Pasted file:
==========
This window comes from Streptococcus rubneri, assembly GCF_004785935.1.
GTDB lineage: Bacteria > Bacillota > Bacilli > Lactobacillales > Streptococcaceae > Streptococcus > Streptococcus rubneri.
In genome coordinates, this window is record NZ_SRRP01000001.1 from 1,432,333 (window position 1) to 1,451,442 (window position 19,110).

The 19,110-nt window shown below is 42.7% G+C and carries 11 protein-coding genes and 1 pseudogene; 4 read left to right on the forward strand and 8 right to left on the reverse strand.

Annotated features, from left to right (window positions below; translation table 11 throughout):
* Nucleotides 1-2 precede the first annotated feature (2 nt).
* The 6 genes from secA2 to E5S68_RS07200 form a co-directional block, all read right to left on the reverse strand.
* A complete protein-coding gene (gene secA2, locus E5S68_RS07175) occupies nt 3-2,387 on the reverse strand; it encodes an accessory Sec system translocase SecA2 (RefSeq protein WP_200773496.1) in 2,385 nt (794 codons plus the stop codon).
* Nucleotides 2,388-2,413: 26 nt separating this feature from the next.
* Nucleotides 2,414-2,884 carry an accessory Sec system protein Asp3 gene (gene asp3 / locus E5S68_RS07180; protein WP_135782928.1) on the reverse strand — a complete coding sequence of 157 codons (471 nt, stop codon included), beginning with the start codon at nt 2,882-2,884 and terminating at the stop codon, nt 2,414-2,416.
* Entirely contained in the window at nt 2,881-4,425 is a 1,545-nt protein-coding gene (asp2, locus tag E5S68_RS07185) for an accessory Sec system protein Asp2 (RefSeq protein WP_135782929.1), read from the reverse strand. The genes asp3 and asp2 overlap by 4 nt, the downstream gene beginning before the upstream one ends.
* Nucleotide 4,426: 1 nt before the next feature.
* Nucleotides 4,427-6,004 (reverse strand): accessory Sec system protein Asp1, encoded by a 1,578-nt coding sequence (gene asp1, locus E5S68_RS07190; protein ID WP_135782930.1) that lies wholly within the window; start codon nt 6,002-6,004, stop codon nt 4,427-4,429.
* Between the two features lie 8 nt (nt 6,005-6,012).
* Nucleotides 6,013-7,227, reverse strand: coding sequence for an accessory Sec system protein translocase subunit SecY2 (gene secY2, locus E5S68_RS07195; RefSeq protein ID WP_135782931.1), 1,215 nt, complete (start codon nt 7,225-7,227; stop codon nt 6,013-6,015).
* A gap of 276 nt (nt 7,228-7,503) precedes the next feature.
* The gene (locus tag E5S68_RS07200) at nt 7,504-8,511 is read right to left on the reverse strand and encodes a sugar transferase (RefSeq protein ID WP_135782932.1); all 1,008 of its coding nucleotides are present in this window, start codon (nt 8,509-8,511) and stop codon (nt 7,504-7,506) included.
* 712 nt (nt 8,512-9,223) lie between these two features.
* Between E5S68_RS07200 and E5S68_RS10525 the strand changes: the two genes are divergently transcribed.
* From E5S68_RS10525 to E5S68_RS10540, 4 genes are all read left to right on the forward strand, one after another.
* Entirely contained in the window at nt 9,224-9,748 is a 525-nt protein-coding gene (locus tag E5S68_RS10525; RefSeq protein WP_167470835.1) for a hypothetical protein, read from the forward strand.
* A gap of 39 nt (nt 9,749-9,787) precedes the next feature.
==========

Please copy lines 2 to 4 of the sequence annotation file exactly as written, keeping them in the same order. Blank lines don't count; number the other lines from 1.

GTDB lineage: Bacteria > Bacillota > Bacilli > Lactobacillales > Streptococcaceae > Streptococcus > Streptococcus rubneri.
In genome coordinates, this window is record NZ_SRRP01000001.1 from 1,432,333 (window position 1) to 1,451,442 (window position 19,110).

The 19,110-nt window shown below is 42.7% G+C and carries 11 protein-coding genes and 1 pseudogene; 4 read left to right on the forward strand and 8 right to left on the reverse strand.